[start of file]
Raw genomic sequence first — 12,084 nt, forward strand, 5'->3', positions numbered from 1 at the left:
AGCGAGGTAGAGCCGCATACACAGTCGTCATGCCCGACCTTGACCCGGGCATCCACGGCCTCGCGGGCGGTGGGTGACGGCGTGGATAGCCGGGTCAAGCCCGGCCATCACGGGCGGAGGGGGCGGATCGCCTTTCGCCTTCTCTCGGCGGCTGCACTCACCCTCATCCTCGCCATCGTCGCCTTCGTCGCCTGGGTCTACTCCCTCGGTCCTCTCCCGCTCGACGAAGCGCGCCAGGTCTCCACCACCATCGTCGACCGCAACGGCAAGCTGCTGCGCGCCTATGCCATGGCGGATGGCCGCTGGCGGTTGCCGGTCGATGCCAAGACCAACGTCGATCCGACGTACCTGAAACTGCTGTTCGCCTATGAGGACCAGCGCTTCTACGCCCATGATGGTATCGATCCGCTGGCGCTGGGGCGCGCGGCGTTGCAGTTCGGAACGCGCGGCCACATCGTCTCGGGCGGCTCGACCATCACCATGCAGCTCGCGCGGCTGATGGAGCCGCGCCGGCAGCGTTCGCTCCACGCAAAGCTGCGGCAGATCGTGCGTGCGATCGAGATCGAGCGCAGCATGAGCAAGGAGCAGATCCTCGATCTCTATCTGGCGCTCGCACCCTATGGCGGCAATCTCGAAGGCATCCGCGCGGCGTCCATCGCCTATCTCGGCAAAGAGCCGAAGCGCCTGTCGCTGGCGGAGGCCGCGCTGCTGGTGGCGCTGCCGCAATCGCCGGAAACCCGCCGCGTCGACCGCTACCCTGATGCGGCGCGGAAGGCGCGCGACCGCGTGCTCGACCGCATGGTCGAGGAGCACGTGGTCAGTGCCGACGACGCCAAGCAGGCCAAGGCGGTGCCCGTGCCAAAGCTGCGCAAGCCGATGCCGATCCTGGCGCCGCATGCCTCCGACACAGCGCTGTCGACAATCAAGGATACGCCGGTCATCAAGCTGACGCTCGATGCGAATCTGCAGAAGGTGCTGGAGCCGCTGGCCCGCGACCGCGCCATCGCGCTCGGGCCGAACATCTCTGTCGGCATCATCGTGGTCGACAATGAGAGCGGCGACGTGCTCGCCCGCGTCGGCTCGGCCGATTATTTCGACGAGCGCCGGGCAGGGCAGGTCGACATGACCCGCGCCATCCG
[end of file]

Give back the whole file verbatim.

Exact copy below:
Raw genomic sequence first — 12,084 nt, forward strand, 5'->3', positions numbered from 1 at the left:
AGCGAGGTAGAGCCGCATACACAGTCGTCATGCCCGACCTTGACCCGGGCATCCACGGCCTCGCGGGCGGTGGGTGACGGCGTGGATAGCCGGGTCAAGCCCGGCCATCACGGGCGGAGGGGGCGGATCGCCTTTCGCCTTCTCTCGGCGGCTGCACTCACCCTCATCCTCGCCATCGTCGCCTTCGTCGCCTGGGTCTACTCCCTCGGTCCTCTCCCGCTCGACGAAGCGCGCCAGGTCTCCACCACCATCGTCGACCGCAACGGCAAGCTGCTGCGCGCCTATGCCATGGCGGATGGCCGCTGGCGGTTGCCGGTCGATGCCAAGACCAACGTCGATCCGACGTACCTGAAACTGCTGTTCGCCTATGAGGACCAGCGCTTCTACGCCCATGATGGTATCGATCCGCTGGCGCTGGGGCGCGCGGCGTTGCAGTTCGGAACGCGCGGCCACATCGTCTCGGGCGGCTCGACCATCACCATGCAGCTCGCGCGGCTGATGGAGCCGCGCCGGCAGCGTTCGCTCCACGCAAAGCTGCGGCAGATCGTGCGTGCGATCGAGATCGAGCGCAGCATGAGCAAGGAGCAGATCCTCGATCTCTATCTGGCGCTCGCACCCTATGGCGGCAATCTCGAAGGCATCCGCGCGGCGTCCATCGCCTATCTCGGCAAAGAGCCGAAGCGCCTGTCGCTGGCGGAGGCCGCGCTGCTGGTGGCGCTGCCGCAATCGCCGGAAACCCGCCGCGTCGACCGCTACCCTGATGCGGCGCGGAAGGCGCGCGACCGCGTGCTCGACCGCATGGTCGAGGAGCACGTGGTCAGTGCCGACGACGCCAAGCAGGCCAAGGCGGTGCCCGTGCCAAAGCTGCGCAAGCCGATGCCGATCCTGGCGCCGCATGCCTCCGACACAGCGCTGTCGACAATCAAGGATACGCCGGTCATCAAGCTGACGCTCGATGCGAATCTGCAGAAGGTGCTGGAGCCGCTGGCCCGCGACCGCGCCATCGCGCTCGGGCCGAACATCTCTGTCGGCATCATCGTGGTCGACAATGAGAGCGGCGACGTGCTCGCCCGCGTCGGCTCGGCCGATTATTTCGACGAGCGCCGGGCAGGGCAGGTCGACATGACCCGCGCCATCCG